Athens rejects IMF projections on Greek growth

Athens rejects IMF projections on Greek growth

The government has clearly expressed its disagreement with certain conclusions reached by the International Monetary Fund, which has expressed reservations about Greece’s growth prospects in a report.

The IMF’s Article 4 report on Greece’s economic progress was discussed on Wednesday at the Fund’s executive board meeting, with Greek growth seen at around 2 percent both this year and next, and questions raised over the long-term sustainability of Greece’s debt.

The report may acknowledge the new government’s promising start after the removal of obstacles to reforms and privatizations, but it also stresses the need for a greater effort to improve the country’s competitiveness and accelerate the growth rate.

In response to the report, Greece’s representative at the Fund, Michalis Psalidopoulos, issued a statement, attached as is customary to the report, contradicting a series of arguments by the IMF economists that downgrade the Greek economy’s prospects.

The Fund projects a long-term annual growth rate of just 0.9 percent, on which it bases its assumption it will take a decade and a half for the real per capital gross domestic product to revert to pre-crisis levels. It also expresses doubts as to the sustainability of the national debt after 2032. The report notes that the debt’s long-term sustainability is not certain under realistic macroeconomic assumptions.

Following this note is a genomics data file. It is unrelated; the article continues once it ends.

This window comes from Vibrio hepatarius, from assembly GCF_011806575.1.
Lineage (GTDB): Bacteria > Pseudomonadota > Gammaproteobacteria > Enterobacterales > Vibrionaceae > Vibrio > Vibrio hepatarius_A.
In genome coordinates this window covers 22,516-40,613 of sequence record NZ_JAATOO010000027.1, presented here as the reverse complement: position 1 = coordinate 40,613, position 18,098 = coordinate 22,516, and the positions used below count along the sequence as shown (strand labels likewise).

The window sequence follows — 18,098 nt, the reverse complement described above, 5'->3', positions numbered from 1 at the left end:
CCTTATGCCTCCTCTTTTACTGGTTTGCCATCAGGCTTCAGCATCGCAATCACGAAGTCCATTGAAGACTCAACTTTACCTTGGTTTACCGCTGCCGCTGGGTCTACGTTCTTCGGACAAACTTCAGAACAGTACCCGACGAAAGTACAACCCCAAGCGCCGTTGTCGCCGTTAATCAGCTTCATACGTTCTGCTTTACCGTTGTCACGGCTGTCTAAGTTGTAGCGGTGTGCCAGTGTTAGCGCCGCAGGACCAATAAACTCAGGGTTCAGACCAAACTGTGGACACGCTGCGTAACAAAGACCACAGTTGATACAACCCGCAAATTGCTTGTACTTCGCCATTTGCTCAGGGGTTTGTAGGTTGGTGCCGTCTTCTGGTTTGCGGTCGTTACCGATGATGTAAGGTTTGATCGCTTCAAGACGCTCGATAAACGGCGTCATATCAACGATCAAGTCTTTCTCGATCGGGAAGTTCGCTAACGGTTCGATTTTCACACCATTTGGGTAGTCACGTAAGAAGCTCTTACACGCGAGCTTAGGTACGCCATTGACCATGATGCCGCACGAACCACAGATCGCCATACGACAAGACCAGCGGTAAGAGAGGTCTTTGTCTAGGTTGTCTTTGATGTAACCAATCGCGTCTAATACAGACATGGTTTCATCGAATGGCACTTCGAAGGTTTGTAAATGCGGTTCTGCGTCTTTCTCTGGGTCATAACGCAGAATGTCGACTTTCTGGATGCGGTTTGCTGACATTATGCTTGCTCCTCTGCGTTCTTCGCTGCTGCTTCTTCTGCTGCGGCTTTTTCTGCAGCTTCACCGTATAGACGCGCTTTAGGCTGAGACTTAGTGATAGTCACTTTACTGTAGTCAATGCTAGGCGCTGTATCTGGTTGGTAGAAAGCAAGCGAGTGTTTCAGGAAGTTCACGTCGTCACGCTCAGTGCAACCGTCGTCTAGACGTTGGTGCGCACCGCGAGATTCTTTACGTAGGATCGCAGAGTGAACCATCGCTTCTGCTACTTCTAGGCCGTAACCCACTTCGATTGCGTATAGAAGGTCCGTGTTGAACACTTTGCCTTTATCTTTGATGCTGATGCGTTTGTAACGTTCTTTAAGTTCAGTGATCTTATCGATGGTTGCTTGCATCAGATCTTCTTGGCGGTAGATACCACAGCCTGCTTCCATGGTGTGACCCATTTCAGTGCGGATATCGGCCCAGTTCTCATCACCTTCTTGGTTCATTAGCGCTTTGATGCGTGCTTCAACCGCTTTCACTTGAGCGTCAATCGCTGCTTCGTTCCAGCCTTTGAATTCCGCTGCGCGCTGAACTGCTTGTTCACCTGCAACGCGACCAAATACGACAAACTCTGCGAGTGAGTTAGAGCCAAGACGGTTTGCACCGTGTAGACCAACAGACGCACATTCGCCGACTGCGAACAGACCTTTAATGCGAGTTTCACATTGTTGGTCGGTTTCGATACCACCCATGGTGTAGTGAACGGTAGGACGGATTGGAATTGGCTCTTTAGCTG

The report, expected to be released by Friday, reiterates the IMF’s positions in favor of reductions to pensions and the tax-free threshold, which Athens has regressed on. While accepting that the tax cuts are positive, it notes that more must be done to expand the tax base. It specifically calls for the abolition of the annual handout known in Greece as the “13th pension,” which this government has also voted for.

The IMF report will be followed next Wednesday by the – much more significant – European Commission report on the fourth post-bailout assessment, which will pave the way for the approval by the Eurogroup on December 4 of the disbursement to Athens of earnings of eurozone central bank earnings from Greek bond holdings totaling 600 million euros.

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